NASHVILLE — The Haslam administration is abandoning all efforts to outsource management of Fall Creek Falls State Park and other state parks and will instead leave the volatile issue of privatizing operations to Tennessee's next governor.
State Department of Environment and Conservation Commissioner Bob Martineau made the announcement Thursday during an appearance before a legislative study committee taking a critical look at administration outsourcing across state government.
The legislation was spurred in part by administration efforts to outsource Fall Creek Falls State Park, located in remote Van Buren and Bledsoe counties near Spencer, Tenn., atop the Upper Cumberland Plateau.
Martineau said his focus now is to use the estimated $138 million previously approved for state parks' capital needs over the past five years to begin addressing decades of ignored capital needs at a variety of parks.
That includes tearing down and constructing a new inn at Fall Creeks Falls State Park, Martineau said.
Martineau's department, with Republican Gov. Bill Haslam's support, had sought to privatize management of the park along with tearing down and building the inn.
But it proved to be a political land mine, with objections from the community and some area legislators.
That along with the lack of interest from private companies — tearing down the inn would require expensive asbestos abatement remedies — forced the administration to pull back the effort in the spring.
But it was unclear until Thursday exactly what the administration's path would be going forward.
Asked about the decision following a speech later Thursday to the Rotary Club of Chattanooga, Haslam confirmed the outsourcing effort was dead. He pointed out his administration was the first "in a long time to actually invest in state parks," which had become what he called "substandard."
But because any work on the state parks won't be completed before he leaves office in January 2019, Haslam said, "it didn't feel right for us to say that we were going to hire an operator for the park or decide that we were going to operate the park ourselves when we are not going to be the ones to be in office at that time."
Martineau revealed the decision earlier during the legislative hearing spurred by a bill filed by outsourcing critics in this year's General Assembly.
The legislation, which stalled and wound up getting shipped off for summer study, seeks to place new restrictions on further privatization by Haslam, who had made expansion of outsourcing or privatization one of the hallmarks of his administration.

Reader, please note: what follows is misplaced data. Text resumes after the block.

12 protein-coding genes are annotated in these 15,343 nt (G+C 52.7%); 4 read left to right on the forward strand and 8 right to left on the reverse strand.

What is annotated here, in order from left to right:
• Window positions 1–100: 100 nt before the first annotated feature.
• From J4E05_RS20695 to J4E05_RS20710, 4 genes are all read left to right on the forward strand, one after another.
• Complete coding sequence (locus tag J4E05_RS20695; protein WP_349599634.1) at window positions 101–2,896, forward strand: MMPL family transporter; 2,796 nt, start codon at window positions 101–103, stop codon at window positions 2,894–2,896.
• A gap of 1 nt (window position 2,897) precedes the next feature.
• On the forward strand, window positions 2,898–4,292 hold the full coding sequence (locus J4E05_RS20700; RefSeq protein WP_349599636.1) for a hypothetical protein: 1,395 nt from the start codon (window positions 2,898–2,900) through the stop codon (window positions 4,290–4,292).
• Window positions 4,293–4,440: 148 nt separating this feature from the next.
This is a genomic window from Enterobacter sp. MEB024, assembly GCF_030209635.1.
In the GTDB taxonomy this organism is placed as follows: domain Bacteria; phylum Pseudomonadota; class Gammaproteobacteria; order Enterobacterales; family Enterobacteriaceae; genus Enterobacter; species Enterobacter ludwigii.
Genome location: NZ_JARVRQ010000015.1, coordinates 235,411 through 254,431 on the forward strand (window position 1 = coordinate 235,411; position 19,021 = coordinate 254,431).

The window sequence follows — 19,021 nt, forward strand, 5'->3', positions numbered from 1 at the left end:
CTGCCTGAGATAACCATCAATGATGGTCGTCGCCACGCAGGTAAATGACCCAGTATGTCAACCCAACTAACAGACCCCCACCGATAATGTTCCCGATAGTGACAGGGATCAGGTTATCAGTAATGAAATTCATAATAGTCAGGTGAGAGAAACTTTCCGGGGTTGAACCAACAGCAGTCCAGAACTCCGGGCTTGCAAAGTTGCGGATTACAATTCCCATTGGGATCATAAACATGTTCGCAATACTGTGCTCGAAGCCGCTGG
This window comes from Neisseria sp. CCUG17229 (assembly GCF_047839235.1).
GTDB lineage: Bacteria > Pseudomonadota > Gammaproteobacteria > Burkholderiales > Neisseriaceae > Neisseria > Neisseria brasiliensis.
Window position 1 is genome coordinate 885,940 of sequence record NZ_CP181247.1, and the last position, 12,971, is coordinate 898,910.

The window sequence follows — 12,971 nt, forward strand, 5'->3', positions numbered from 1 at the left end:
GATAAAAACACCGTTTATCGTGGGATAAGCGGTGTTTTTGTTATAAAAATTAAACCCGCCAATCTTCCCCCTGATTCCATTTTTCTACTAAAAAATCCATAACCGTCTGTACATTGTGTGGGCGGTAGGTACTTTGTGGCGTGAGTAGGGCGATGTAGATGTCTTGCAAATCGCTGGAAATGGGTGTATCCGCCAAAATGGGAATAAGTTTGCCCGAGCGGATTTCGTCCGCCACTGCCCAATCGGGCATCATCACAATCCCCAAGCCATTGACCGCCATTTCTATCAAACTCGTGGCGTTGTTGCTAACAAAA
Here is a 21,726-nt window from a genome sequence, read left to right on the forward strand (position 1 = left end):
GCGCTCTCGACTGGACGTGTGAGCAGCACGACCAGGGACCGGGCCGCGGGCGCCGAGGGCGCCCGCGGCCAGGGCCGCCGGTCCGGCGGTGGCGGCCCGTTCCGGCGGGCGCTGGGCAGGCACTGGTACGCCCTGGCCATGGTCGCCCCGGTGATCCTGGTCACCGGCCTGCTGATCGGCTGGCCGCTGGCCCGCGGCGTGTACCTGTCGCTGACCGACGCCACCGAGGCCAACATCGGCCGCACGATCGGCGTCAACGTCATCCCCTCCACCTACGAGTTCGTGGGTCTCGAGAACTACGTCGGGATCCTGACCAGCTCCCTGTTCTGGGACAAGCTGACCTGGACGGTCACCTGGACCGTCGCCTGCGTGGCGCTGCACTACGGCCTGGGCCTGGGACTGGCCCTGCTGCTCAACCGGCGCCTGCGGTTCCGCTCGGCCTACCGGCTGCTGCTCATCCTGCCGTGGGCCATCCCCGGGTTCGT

Among other things, the bill says that before approving or entering a service contract valued at more than $250,000, top administration officials would have to determine no current employees could do the work and a cost analysis would have to be done to see whether a contractor could really do the work cheaper.
Martineau told lawmakers that, in terms of state parks, the administration now wants to devote previously approved public dollars to addressing long-ignored capital needs at state parks spanning decades.
"What we have decided ... in consultation and approval from the governor's office, is [that] we want to focus on the rest of this administration getting those construction projects up and running," Martineau said.
"They will be moving forward, whether they're renovation or the Fall Creek Falls and Paris Landing rebuilds," Martineau added.
All renovations, tear-down and rebuild projects will go through the traditional State Building Commission process, Martineau said.
Parks slated for renovations can move quickly, Martineau said, but he noted that others such as tearing down the existing inn at Fall Creek Falls State Park and building a new inn will take longer.
Sen. Janice Bowling, R-Tullhoma, who helped lead opposition to privatizing operations of Fall Creek Falls said the park has been beset by decades of neglect.
Bowling said the administration has no need to tear down the inn and could instead proceed as originally planned several years ago to renovate portions, allowing the inn to stay open and workers at the remote facility to avoid losing their jobs.
But Martineau told the Times Free Press later that a more detailed assessment of the 1971 inn had been done. It found, the commissioner said, that "this is not worth trying to fix it's so fundamentally unsound. You're better off rebuilding."
Bowling, whose district includes Fall Creek Falls, disagreed and called Martineau's comments about still moving to tear it down "disconcerting."
The Haslam administration had planned to give any would-be outsourcing company $20 million in previously appropriated dollars to tear down the existing structure and build a new inn.
Bowling said renovations could be done for far less and argued "that's what it [previously appropriated money] was for. And all of a sudden to redirect it for a teardown and rebuild by a private company was contrary to the letter or the spirit of what the General Assembly had done."
The commissioner said he thought it had been "very clear" when the administration went back for additional funds that they were moving toward a "teardown and rebuild."
Martineau said proposed renovations at Pickwick Landing State Park and Henry Horton State Park are moving through the State Building Commission process. He said the department is putting the documents together to go before the State Building Commission and proceed with moving on the other projects at Fall Creek Falls, Paris Landing and Montgomery Bell state parks.
Contact Andy Sher at firstname.lastname@example.org or 615-255-0550. Follow him on Twitter @AndySher1.
This story was updated Aug. 24 at 11:55 p.m. with more information.